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The report breaks down county level payments and offers a state-to-state comparison that takes into account property values and differences in how the taxes are assessed.
The typical amount people pay in property taxes across the U.S. varies drastically, from less than $200 a year in some areas to more than $10,000 in others, according to a new analysis.
In a report published Tuesday, the Tax Foundation, a Washington, D.C.-based think tank, looks at the range of median property tax payments at the county level, along with effective property tax rates for each state.
Both tax rates and property values affect property owners’ tax bills, so the wide range in what people pay is not surprising. It makes sense that homeowners in parts of the country with high home values would pay more than those in less well-off areas.
Even so, the analysis sheds light on a crucial source of local government revenue. Property taxes provide funding for essentials like schools, roads and emergency services. In fiscal year 2020, the taxes accounted for about 72% of local tax collections, and about 32% of all state and local collections, the Tax Foundation’s report notes.
The median values vary significantly across the country and even within states, according to the report. For example, in Georgia’s Quitman county near the Alabama border, the median property tax is $413. But just outside Atlanta in Fulton County, the median is $3,185.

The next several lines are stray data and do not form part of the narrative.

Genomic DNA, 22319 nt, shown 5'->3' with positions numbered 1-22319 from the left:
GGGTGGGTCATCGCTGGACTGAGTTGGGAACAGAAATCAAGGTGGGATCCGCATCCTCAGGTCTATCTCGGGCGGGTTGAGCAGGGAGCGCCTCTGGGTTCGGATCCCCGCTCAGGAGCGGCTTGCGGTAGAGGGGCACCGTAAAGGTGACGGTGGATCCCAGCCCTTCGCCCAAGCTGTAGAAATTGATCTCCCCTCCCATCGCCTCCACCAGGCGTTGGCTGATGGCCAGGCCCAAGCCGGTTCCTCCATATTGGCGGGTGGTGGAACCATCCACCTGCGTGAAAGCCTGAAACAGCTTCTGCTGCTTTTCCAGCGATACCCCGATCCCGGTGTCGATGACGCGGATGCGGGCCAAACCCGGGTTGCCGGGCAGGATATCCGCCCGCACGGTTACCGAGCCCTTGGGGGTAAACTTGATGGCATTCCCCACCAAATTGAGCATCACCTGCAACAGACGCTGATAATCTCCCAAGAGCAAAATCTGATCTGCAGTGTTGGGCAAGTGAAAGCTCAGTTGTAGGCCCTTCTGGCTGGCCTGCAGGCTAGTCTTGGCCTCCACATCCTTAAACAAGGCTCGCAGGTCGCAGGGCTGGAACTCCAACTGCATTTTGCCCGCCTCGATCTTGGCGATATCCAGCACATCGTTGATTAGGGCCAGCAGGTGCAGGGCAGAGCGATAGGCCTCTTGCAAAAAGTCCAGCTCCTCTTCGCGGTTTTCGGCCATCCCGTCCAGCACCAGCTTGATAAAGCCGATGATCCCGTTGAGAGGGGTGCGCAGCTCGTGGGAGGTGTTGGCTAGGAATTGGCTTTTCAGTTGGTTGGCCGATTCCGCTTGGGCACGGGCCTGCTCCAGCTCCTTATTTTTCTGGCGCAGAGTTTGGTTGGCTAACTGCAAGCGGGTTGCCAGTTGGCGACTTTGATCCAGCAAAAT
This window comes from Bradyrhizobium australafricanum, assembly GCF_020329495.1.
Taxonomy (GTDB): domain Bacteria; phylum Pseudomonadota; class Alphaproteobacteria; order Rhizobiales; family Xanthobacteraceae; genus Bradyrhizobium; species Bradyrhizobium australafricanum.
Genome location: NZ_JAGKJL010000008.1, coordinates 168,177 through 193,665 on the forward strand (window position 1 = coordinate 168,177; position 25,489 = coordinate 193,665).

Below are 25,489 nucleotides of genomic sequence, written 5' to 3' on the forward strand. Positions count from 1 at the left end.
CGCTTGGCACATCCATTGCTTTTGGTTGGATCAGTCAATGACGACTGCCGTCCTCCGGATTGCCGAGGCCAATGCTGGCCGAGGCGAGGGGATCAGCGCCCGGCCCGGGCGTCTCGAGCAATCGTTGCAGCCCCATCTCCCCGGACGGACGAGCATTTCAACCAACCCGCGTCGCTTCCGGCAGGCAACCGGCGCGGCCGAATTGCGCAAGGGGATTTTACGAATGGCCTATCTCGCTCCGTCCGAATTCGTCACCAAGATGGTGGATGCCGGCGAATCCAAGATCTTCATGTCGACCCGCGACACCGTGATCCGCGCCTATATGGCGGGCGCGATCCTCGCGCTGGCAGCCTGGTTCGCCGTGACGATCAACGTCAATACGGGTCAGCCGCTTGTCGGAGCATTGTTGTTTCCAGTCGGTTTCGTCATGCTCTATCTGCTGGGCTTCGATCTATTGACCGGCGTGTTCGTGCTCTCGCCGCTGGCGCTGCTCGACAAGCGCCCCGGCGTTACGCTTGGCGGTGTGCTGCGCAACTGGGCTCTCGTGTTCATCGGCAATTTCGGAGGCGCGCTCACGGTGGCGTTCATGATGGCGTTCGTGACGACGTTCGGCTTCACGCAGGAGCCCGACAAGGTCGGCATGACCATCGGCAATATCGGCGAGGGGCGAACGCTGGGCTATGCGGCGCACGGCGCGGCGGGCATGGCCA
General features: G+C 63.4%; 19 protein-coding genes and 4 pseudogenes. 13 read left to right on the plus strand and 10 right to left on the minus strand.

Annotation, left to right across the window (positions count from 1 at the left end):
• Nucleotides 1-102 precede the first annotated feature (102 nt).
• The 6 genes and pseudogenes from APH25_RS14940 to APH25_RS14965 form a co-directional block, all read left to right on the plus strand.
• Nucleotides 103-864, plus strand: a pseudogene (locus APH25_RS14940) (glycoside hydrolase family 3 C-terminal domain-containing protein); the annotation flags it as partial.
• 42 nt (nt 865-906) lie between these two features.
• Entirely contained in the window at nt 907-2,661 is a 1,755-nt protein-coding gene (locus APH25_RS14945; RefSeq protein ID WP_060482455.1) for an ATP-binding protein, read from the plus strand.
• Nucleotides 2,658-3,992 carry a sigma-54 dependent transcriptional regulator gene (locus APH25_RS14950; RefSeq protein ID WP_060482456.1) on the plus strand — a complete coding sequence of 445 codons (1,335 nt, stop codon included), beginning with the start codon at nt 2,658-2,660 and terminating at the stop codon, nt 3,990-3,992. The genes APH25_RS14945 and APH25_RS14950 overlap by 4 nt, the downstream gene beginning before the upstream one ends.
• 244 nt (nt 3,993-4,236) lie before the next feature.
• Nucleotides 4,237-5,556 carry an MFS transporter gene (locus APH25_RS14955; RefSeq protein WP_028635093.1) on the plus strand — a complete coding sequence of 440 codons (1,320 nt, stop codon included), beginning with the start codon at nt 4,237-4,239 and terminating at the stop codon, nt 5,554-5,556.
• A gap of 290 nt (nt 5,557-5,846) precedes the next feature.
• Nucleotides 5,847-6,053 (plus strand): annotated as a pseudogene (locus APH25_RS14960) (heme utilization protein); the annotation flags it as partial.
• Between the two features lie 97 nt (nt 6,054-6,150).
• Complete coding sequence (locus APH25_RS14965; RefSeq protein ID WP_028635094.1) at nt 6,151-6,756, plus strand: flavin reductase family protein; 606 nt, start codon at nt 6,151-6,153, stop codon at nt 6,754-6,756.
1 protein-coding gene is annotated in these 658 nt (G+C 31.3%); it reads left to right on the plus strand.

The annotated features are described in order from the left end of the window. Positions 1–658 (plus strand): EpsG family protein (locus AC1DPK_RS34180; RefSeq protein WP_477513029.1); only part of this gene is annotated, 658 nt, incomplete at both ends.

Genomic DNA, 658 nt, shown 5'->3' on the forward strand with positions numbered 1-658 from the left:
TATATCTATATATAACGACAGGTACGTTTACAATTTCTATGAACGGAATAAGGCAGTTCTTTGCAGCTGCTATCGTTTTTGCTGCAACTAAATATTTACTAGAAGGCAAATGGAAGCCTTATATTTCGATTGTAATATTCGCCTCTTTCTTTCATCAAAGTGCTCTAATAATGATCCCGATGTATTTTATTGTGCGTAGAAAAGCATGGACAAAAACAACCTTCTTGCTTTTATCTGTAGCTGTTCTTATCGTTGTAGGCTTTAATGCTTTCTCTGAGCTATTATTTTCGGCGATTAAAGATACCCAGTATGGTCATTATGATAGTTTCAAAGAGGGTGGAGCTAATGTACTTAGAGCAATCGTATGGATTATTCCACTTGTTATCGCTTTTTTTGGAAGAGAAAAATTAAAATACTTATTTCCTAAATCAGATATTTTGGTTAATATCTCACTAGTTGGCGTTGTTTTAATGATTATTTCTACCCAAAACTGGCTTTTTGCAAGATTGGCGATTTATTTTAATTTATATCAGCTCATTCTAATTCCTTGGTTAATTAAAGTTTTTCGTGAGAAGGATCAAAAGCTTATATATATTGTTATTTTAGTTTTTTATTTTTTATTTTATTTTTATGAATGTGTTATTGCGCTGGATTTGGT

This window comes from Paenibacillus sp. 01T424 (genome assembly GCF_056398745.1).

The counties (or county-equivalents) where median annual property tax payments were the lowest, and less than $200 are:
- Northwest Arctic Borough and the Kusivlak Census Area in Alaska
- Avoyelles, East Carroll and Madison parishes in Louisiana
- Choctaw County in Alabama
With bills exceeding $10,000 a year, the counties with the highest median property tax payments are:
- Bergen, Essex and Union counties in (New Jersey)
- Nassau, New York, Rockland and Westchester counties in New York
- Falls Church County in Virginia
As the report notes: “While no taxpayers in high-tax jurisdictions will be celebrating their yearly payments, it’s worth noting that property taxes are largely rooted in the ‘benefit principle’ of government finance: the people paying the property tax bills are most often the ones benefiting from the services.”
To account for property taxes tracking with home values, and differences in how governments assess the taxes, the analysis also looked at the average amount of residential property taxes actually paid as a percentage of home value in each state.
At 2.21%, New Jersey has the highest effective rate in 2020, the most recent data available. Just behind the Garden State are Illinois at 2.05% and New Hampshire at 1.96%.
Meanwhile, Hawaii has the lowest effective rate based on this measure, at 0.31%, followed by Alabama at 0.39% and Louisiana at 0.54%.
A full copy of the analysis can be found here.
Molly Bolan is the assistant editor for Route Fifty.